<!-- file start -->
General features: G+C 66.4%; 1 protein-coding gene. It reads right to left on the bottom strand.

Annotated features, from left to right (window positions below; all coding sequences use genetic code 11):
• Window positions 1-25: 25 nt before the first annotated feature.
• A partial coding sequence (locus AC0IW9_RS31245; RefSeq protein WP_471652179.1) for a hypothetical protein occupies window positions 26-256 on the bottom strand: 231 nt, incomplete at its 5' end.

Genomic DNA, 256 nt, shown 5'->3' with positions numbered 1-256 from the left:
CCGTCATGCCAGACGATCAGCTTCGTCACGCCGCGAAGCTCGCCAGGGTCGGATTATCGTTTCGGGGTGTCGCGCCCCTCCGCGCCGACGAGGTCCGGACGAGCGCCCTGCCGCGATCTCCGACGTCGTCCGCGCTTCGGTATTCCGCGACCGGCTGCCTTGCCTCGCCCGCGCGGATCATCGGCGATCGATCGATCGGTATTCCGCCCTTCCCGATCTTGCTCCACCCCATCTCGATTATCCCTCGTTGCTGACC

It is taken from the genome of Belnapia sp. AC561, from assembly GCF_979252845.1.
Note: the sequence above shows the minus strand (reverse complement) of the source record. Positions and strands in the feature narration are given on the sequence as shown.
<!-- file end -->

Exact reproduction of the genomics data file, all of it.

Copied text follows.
General features: G+C 66.4%; 1 protein-coding gene. It reads right to left on the bottom strand.

Annotated features, from left to right (window positions below; all coding sequences use genetic code 11):
• Window positions 1-25: 25 nt before the first annotated feature.
• A partial coding sequence (locus AC0IW9_RS31245; RefSeq protein WP_471652179.1) for a hypothetical protein occupies window positions 26-256 on the bottom strand: 231 nt, incomplete at its 5' end.

Genomic DNA, 256 nt, shown 5'->3' with positions numbered 1-256 from the left:
CCGTCATGCCAGACGATCAGCTTCGTCACGCCGCGAAGCTCGCCAGGGTCGGATTATCGTTTCGGGGTGTCGCGCCCCTCCGCGCCGACGAGGTCCGGACGAGCGCCCTGCCGCGATCTCCGACGTCGTCCGCGCTTCGGTATTCCGCGACCGGCTGCCTTGCCTCGCCCGCGCGGATCATCGGCGATCGATCGATCGGTATTCCGCCCTTCCCGATCTTGCTCCACCCCATCTCGATTATCCCTCGTTGCTGACC

It is taken from the genome of Belnapia sp. AC561, from assembly GCF_979252845.1.
Note: the sequence above shows the minus strand (reverse complement) of the source record. Positions and strands in the feature narration are given on the sequence as shown.